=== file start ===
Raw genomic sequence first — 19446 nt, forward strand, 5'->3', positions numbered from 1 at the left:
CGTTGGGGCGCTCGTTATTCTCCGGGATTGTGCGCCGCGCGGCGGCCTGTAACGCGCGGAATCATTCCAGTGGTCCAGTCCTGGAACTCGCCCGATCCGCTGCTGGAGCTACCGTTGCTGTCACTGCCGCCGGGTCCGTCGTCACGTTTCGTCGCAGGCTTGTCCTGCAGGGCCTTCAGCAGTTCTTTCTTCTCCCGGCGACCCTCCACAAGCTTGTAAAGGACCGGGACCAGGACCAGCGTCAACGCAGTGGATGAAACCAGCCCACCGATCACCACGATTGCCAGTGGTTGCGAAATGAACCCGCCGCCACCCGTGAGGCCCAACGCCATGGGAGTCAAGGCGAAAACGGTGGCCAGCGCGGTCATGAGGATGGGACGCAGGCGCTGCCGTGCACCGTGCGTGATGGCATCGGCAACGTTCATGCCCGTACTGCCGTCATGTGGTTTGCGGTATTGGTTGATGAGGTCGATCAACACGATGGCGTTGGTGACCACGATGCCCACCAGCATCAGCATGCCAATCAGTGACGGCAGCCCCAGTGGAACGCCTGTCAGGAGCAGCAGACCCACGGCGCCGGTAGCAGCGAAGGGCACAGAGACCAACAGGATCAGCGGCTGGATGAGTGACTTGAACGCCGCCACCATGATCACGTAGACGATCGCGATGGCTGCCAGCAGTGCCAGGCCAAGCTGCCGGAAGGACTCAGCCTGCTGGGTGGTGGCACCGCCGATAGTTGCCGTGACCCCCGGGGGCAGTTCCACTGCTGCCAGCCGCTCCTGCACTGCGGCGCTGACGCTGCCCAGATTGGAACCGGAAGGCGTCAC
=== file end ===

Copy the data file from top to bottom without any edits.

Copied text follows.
Raw genomic sequence first — 19446 nt, forward strand, 5'->3', positions numbered from 1 at the left:
CGTTGGGGCGCTCGTTATTCTCCGGGATTGTGCGCCGCGCGGCGGCCTGTAACGCGCGGAATCATTCCAGTGGTCCAGTCCTGGAACTCGCCCGATCCGCTGCTGGAGCTACCGTTGCTGTCACTGCCGCCGGGTCCGTCGTCACGTTTCGTCGCAGGCTTGTCCTGCAGGGCCTTCAGCAGTTCTTTCTTCTCCCGGCGACCCTCCACAAGCTTGTAAAGGACCGGGACCAGGACCAGCGTCAACGCAGTGGATGAAACCAGCCCACCGATCACCACGATTGCCAGTGGTTGCGAAATGAACCCGCCGCCACCCGTGAGGCCCAACGCCATGGGAGTCAAGGCGAAAACGGTGGCCAGCGCGGTCATGAGGATGGGACGCAGGCGCTGCCGTGCACCGTGCGTGATGGCATCGGCAACGTTCATGCCCGTACTGCCGTCATGTGGTTTGCGGTATTGGTTGATGAGGTCGATCAACACGATGGCGTTGGTGACCACGATGCCCACCAGCATCAGCATGCCAATCAGTGACGGCAGCCCCAGTGGAACGCCTGTCAGGAGCAGCAGACCCACGGCGCCGGTAGCAGCGAAGGGCACAGAGACCAACAGGATCAGCGGCTGGATGAGTGACTTGAACGCCGCCACCATGATCACGTAGACGATCGCGATGGCTGCCAGCAGTGCCAGGCCAAGCTGCCGGAAGGACTCAGCCTGCTGGGTGGTGGCACCGCCGATAGTTGCCGTGACCCCCGGGGGCAGTTCCACTGCTGCCAGCCGCTCCTGCACTGCGGCGCTGACGCTGCCCAGATTGGAACCGGAAGGCGTCAC